When the British came, they brought a treaty with them and we signed it because we liked what it said. It said we were going to remain who we were. We were going to be able to hold our customs and our language. It was all lies.
Nowadays there are a lot of people using words like co-design. I remember when I did my first co-design master class. It was a three-day workshop, and I sort of slipped away. I had to find another Pacific person saying, “Isn’t this just what we do normally, or?” “That's what it is?” I was like, okay! I'm doing okay.
So before my baby’s 21st, I wanted to learn how to weave what Māori called a korowai, which is a traditional figured cloak. They are worn these days in special moments, for instance, graduation from university or a 21st birthday.
As part of impactmania’s Women of Impact series, we are traveling to New Zealand in November 2019. A number of the women from the program will meet their peers for cultural exchange and to create economic opportunities and partnerships. The [...]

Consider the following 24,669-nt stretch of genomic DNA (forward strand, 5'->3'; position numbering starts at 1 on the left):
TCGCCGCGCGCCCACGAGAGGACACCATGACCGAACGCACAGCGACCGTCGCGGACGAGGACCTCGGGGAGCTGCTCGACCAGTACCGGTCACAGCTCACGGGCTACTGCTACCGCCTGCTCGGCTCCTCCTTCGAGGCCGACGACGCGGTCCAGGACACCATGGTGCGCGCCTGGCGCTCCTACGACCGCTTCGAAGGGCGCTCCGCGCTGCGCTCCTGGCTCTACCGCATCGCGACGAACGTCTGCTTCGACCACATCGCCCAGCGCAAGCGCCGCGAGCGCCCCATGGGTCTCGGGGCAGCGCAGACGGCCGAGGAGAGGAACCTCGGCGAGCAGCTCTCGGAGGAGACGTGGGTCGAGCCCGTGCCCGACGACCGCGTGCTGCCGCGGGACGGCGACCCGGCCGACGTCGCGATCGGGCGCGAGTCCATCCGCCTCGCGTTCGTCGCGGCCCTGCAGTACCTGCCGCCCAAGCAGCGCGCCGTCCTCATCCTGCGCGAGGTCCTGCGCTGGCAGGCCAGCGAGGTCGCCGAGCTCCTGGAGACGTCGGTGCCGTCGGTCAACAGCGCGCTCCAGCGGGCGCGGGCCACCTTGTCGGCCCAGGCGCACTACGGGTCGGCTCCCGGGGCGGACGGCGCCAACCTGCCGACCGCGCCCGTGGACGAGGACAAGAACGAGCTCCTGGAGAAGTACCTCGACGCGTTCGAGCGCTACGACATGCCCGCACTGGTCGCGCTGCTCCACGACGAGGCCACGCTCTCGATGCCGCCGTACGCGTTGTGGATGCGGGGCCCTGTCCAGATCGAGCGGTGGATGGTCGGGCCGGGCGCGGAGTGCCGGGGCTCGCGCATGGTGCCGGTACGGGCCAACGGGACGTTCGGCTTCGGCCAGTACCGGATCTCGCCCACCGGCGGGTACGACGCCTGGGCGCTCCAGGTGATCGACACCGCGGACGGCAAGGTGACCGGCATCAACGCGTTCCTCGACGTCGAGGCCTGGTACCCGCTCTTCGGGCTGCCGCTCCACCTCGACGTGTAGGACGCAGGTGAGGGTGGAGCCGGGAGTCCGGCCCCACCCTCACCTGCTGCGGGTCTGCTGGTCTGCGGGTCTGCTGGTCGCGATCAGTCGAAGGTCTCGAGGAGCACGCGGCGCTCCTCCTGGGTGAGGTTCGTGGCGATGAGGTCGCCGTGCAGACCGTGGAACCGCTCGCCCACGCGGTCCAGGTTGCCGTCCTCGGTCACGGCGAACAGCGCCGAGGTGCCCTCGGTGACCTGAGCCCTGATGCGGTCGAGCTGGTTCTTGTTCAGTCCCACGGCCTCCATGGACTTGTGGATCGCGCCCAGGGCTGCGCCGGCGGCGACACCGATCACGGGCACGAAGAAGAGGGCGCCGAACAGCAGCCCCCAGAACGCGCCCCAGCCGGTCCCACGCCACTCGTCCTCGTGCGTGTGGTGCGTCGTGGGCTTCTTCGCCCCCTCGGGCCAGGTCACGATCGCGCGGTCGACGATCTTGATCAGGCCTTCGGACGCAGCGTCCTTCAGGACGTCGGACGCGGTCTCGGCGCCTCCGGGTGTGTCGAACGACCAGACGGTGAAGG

I have been one of the people, who when an envelope arrived in my letterbox, I put it in a jar and put a lid on it. Because I had no money, I could not pay any bills. I knew I was getting deeper and deeper in debt, but there was absolutely nothing I could do about it.
“The U.S. Consulate is committed to supporting programs that educate and empower women and girls. impactmania’s Women of Impact provides a powerful platform for women to share their stories with their peers and with the public in an effort to celebrate their work and inspire us all. We’re excited to help connect impressive women from the United States and New Zealand and shine a light on their successes.” – Katelyn Choe, Consul General at the U.S. Consulate in Auckland, New Zealand.